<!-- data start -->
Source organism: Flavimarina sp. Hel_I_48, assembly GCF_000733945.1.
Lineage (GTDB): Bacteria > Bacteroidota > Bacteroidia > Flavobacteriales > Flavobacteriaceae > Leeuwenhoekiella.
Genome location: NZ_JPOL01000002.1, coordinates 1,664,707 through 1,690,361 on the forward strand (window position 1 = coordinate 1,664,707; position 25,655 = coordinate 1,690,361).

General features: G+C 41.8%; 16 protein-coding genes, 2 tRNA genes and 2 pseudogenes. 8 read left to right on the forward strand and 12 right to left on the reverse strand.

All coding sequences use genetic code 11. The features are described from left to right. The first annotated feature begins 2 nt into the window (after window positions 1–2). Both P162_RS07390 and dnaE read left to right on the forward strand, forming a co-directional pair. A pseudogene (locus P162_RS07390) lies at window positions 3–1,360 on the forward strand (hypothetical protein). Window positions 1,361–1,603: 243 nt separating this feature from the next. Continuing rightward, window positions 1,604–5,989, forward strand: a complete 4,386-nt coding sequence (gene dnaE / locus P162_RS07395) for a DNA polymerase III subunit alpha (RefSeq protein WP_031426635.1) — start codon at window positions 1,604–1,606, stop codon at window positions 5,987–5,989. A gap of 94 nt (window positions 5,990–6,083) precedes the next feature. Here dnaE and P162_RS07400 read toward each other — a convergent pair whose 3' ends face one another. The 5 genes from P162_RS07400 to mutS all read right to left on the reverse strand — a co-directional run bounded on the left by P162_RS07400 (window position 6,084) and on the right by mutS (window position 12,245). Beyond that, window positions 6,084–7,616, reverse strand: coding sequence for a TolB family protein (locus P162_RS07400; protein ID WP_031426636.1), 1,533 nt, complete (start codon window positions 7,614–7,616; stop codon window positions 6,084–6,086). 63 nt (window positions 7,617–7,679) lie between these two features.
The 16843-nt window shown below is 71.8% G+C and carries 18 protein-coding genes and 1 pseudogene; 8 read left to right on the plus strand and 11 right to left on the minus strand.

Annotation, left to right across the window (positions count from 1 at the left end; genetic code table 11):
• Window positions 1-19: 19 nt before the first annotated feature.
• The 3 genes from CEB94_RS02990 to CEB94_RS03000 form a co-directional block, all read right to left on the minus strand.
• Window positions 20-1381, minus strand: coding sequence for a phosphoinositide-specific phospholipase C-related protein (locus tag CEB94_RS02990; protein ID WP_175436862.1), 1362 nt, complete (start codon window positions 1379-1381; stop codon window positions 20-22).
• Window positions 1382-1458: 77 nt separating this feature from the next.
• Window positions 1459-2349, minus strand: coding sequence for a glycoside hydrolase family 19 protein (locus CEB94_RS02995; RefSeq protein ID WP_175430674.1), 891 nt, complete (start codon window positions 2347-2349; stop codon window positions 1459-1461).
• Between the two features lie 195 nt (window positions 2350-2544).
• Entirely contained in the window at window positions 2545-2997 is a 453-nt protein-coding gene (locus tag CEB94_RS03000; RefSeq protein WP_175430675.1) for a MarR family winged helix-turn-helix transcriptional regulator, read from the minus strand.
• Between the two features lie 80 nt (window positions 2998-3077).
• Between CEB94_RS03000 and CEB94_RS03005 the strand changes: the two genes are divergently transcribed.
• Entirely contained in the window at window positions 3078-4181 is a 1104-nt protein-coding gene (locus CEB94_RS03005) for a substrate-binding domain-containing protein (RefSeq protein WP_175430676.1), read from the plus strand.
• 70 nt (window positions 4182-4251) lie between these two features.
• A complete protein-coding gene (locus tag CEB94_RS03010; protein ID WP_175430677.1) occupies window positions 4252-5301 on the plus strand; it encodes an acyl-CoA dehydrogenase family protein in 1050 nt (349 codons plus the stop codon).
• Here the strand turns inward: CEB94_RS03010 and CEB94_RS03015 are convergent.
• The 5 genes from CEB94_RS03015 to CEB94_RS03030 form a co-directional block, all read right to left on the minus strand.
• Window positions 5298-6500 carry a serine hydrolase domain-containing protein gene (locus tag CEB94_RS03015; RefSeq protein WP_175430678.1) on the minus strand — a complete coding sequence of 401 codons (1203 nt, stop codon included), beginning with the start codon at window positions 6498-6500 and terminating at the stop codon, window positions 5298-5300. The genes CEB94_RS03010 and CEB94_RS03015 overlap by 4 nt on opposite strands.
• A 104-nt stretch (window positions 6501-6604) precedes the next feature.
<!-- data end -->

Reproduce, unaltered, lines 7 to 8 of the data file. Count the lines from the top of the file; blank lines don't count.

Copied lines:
Annotation, left to right across the window (positions count from 1 at the left end; genetic code table 11):
• Window positions 1-19: 19 nt before the first annotated feature.